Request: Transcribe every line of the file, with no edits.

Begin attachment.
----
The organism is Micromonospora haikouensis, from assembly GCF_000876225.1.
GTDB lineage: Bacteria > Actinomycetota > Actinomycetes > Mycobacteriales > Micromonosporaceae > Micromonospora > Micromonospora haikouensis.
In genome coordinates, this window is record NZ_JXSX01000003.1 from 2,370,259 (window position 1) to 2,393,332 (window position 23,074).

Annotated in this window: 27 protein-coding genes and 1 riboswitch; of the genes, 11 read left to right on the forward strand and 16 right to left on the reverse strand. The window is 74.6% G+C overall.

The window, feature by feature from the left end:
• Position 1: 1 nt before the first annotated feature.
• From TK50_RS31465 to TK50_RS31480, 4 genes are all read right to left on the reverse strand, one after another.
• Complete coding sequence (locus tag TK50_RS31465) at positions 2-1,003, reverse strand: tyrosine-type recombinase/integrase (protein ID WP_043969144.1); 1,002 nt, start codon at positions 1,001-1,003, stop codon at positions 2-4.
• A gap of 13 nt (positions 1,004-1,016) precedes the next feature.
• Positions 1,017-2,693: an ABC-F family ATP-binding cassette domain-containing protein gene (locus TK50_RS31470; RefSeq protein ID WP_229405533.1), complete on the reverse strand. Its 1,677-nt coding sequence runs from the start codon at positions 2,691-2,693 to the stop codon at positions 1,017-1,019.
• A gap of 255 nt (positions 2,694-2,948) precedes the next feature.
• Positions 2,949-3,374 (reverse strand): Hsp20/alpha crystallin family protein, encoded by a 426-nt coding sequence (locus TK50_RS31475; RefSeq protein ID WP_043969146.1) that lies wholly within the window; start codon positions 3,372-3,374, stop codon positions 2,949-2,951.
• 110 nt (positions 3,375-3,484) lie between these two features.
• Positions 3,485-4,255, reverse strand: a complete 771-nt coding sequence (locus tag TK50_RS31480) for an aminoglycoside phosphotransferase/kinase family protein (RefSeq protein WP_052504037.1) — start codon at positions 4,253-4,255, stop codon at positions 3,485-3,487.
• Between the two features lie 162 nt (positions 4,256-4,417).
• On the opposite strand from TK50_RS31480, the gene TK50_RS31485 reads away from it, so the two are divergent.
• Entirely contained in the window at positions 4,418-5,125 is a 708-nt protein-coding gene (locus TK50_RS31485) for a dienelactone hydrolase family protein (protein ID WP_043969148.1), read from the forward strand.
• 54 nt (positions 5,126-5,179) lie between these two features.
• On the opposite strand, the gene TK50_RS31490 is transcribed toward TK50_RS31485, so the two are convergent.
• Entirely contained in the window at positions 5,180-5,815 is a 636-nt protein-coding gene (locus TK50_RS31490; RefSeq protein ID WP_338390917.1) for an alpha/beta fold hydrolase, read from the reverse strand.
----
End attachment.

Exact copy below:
The organism is Micromonospora haikouensis, from assembly GCF_000876225.1.
GTDB lineage: Bacteria > Actinomycetota > Actinomycetes > Mycobacteriales > Micromonosporaceae > Micromonospora > Micromonospora haikouensis.
In genome coordinates, this window is record NZ_JXSX01000003.1 from 2,370,259 (window position 1) to 2,393,332 (window position 23,074).

Annotated in this window: 27 protein-coding genes and 1 riboswitch; of the genes, 11 read left to right on the forward strand and 16 right to left on the reverse strand. The window is 74.6% G+C overall.

The window, feature by feature from the left end:
• Position 1: 1 nt before the first annotated feature.
• From TK50_RS31465 to TK50_RS31480, 4 genes are all read right to left on the reverse strand, one after another.
• Complete coding sequence (locus tag TK50_RS31465) at positions 2-1,003, reverse strand: tyrosine-type recombinase/integrase (protein ID WP_043969144.1); 1,002 nt, start codon at positions 1,001-1,003, stop codon at positions 2-4.
• A gap of 13 nt (positions 1,004-1,016) precedes the next feature.
• Positions 1,017-2,693: an ABC-F family ATP-binding cassette domain-containing protein gene (locus TK50_RS31470; RefSeq protein ID WP_229405533.1), complete on the reverse strand. Its 1,677-nt coding sequence runs from the start codon at positions 2,691-2,693 to the stop codon at positions 1,017-1,019.
• A gap of 255 nt (positions 2,694-2,948) precedes the next feature.
• Positions 2,949-3,374 (reverse strand): Hsp20/alpha crystallin family protein, encoded by a 426-nt coding sequence (locus TK50_RS31475; RefSeq protein ID WP_043969146.1) that lies wholly within the window; start codon positions 3,372-3,374, stop codon positions 2,949-2,951.
• 110 nt (positions 3,375-3,484) lie between these two features.
• Positions 3,485-4,255, reverse strand: a complete 771-nt coding sequence (locus tag TK50_RS31480) for an aminoglycoside phosphotransferase/kinase family protein (RefSeq protein WP_052504037.1) — start codon at positions 4,253-4,255, stop codon at positions 3,485-3,487.
• Between the two features lie 162 nt (positions 4,256-4,417).
• On the opposite strand from TK50_RS31480, the gene TK50_RS31485 reads away from it, so the two are divergent.
• Entirely contained in the window at positions 4,418-5,125 is a 708-nt protein-coding gene (locus TK50_RS31485) for a dienelactone hydrolase family protein (protein ID WP_043969148.1), read from the forward strand.
• 54 nt (positions 5,126-5,179) lie between these two features.
• On the opposite strand, the gene TK50_RS31490 is transcribed toward TK50_RS31485, so the two are convergent.
• Entirely contained in the window at positions 5,180-5,815 is a 636-nt protein-coding gene (locus TK50_RS31490; RefSeq protein ID WP_338390917.1) for an alpha/beta fold hydrolase, read from the reverse strand.